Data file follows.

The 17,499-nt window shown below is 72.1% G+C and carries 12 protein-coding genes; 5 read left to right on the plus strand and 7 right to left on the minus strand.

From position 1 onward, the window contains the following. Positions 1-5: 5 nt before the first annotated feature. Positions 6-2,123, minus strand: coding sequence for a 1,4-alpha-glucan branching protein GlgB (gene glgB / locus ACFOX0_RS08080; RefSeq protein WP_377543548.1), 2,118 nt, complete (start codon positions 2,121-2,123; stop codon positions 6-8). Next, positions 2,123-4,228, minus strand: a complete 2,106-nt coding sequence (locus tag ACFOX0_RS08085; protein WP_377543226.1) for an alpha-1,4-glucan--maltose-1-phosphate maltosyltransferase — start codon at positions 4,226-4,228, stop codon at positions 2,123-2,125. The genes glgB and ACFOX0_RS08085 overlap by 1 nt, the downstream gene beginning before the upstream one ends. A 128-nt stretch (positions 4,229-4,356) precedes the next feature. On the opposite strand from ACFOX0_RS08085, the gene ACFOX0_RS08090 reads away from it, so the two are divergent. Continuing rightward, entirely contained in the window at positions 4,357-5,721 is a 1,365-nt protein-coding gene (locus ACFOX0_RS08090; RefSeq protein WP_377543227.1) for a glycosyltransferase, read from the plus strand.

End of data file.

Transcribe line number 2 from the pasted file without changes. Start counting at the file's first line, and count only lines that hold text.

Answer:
From position 1 onward, the window contains the following. Positions 1-5: 5 nt before the first annotated feature. Positions 6-2,123, minus strand: coding sequence for a 1,4-alpha-glucan branching protein GlgB (gene glgB / locus ACFOX0_RS08080; RefSeq protein WP_377543548.1), 2,118 nt, complete (start codon positions 2,121-2,123; stop codon positions 6-8). Next, positions 2,123-4,228, minus strand: a complete 2,106-nt coding sequence (locus tag ACFOX0_RS08085; protein WP_377543226.1) for an alpha-1,4-glucan--maltose-1-phosphate maltosyltransferase — start codon at positions 4,226-4,228, stop codon at positions 2,123-2,125. The genes glgB and ACFOX0_RS08085 overlap by 1 nt, the downstream gene beginning before the upstream one ends. A 128-nt stretch (positions 4,229-4,356) precedes the next feature. On the opposite strand from ACFOX0_RS08085, the gene ACFOX0_RS08090 reads away from it, so the two are divergent. Continuing rightward, entirely contained in the window at positions 4,357-5,721 is a 1,365-nt protein-coding gene (locus ACFOX0_RS08090; RefSeq protein WP_377543227.1) for a glycosyltransferase, read from the plus strand.